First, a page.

Expanding a little more on the rationalist approach in other answers (sorry, I can't recall any sources for this):
We each have a relationship with Hashem. We know that Hashem is immutable - He cannot change. Therefore, if our relationship with Him changes, it must be a change on our part, not on His.
To put it another way, Hashem always does what is Good. What is Good for me will change depending on my behaviour. In order to correct my course in life, it is sometimes necessary for me to be punished. I think of it like the cars which have a system that beeps loudly to warn you if you drift out of your lane on the road. The punishment is like the beep to remind you to get back in lane. If we don't drift out of the lane, we don't need that warning, that nudge to remind us what direction we're supposed to be heading in.
At times, I think a sat nav might be a better analogy. I'm sure we've all had times when we've set the sat nav and then changed our mind towards the end of the journey exactly where we're going, and it keeps trying to correct us, not knowing that we've changed our destination. This is the other way around - the sat nav is right, and we're wrong. Sometimes I think it feels like we're fighting battles because we don't realise that we're heading in the wrong direction and so we keep getting more and more nudges to push us back on path.
The reverse can be true as well though. Sometimes things just flow incredibly easily and life goes well. At times, maybe that is because Hashem is rewarding us for following the correct path - the one which leads us to self improvement and becoming a better person.
The above is somewhat simplistic - it is also possible that difficult times and easy times are tests for us, so it could be for the opposite reason. Hashem knows what we need to get the most out of ourselves, but we need to do some introspection to try to work out what it means. In either case, self improvement is a good approach - that's our constant goal.
One more moshol to help. If someone had committed a brutal murder and there is plenty of evidence that they did, there are two scenarios as to how the jury could react. In one case, they may vote to give the maximum sentence (eg. death) because they feel that there is no hope of rehabilitation and this person is a danger to society and likely to repeat the offense. On the other hand, they may believe that this person is genuinely sorry, they have spent hours soul searching and done everything that they could to repent and change their ways. It won't bring back the victim, and the jury probably won't let them off, but the sentence is likely to be a lot lighter. In this case, the jury can't be totally certain that the person has fully repented, and of course they wouldn't want to set a precedent for other murderers to think they can get off scot free in future, but Hashem doesn't have those worries. If we've totally repented, our past behaviour is no longer relevant, because we're now a constructive member of society and don't need any correction anymore.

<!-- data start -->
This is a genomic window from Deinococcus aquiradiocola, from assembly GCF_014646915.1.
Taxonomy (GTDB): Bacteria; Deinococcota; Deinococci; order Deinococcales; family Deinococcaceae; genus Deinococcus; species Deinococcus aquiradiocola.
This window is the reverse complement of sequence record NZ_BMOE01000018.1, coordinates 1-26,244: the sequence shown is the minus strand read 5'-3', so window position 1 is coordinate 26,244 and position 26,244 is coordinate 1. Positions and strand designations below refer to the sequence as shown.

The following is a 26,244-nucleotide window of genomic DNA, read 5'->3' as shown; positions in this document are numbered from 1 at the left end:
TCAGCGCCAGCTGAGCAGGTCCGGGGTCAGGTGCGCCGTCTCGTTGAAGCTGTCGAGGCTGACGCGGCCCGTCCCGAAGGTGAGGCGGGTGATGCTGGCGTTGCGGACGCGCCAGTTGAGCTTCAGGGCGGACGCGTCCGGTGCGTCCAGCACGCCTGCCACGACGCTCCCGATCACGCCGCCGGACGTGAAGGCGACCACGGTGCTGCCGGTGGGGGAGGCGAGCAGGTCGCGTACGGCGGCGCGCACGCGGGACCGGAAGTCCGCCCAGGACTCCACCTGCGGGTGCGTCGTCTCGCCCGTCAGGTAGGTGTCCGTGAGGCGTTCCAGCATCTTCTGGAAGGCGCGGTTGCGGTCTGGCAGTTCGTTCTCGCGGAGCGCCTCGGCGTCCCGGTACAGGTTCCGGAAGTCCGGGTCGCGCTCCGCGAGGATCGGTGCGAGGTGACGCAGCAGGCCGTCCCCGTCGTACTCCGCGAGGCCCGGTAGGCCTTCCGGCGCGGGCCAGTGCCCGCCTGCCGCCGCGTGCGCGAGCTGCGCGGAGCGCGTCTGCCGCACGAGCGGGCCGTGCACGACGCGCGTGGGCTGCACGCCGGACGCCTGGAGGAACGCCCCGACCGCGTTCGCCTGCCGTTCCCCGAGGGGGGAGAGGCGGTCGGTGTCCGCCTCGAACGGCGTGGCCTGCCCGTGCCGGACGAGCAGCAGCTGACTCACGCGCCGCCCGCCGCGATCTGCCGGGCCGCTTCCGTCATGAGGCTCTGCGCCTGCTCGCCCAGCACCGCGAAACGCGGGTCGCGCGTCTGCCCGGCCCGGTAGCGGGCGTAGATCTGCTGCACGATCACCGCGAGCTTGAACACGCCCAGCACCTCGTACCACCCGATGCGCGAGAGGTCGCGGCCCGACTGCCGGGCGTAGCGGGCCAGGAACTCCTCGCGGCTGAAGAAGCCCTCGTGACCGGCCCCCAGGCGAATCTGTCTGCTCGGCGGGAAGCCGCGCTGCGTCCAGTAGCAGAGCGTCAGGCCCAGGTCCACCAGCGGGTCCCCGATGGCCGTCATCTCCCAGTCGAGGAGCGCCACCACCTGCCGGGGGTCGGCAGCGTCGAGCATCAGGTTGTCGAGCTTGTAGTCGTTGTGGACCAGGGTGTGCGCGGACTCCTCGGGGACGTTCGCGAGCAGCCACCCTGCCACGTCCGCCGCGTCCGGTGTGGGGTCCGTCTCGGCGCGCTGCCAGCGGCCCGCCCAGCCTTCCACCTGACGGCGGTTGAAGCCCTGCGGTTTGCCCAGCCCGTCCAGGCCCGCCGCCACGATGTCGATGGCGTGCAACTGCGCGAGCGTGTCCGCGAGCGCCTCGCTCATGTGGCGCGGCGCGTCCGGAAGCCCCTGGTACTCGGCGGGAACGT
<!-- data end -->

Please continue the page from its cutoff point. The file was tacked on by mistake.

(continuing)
It is worth noting that it isn't just prayer that can change things. In the davening on Rosh Hashanah, we just said "teshuva, tefilla and tzedaka can change the decree". Anything that helps us improve ourselves works.
I think that the reason that we refer to Hashem as though He was a person, and we do things like begging for mercy is that it is much easier to relate to Hashem as though He was another human. After all, we no experience in relating to other beings who we can properly communicate with except other humans. We don't really have the ability to understand who Hashem is properly - He is infinite and we have only a finite ability to perceive and understand. If we tried to pray to Hashem as He actually is, we wouldn't have the capacity to do so, and it would feel very unnatural. We may have some limited intellectual ability to understand some of Hashem, but we can't rely on that abstract understanding - we need something that we can put into practice.
Also, I think that as we go through life and take on different roles, we get a different understanding of how Hashem treats us. As a child, we think of Hashem like our parents and how they treat us. As an employee, we get a different perspective on what it is like to work for someone, perhaps as part of a team to achieve something overall. As a boss, we may see the other side of it and gain a different understanding of that same relationship. As a spouse, we see things from yet another perspective, in a far more intimate way than anything else. As a parent, we see a different side of the parent-child relationship. I'm not there yet, but I'd imagine that the same is true as a grandparent. As each of these relationships develop, we learn new things. I'm British, and the death of Queen Elizabeth II has made me (and many other people) think a lot more about what it means to have a monarch and be a subject. It is fascinating to see how much she affected people's lives in ways that we weren't conscious of until she has gone. She never had the kind of power of the monarchs of earlier times, but she still had an incredible ability to bring people together and inspire them to work together for the greater good. With each of these relationships, we can apply each piece of our new understanding to enhance our relationship with Hashem, not because that is really the way it is, but because that's the best way that we can achieve some kind of limited understanding.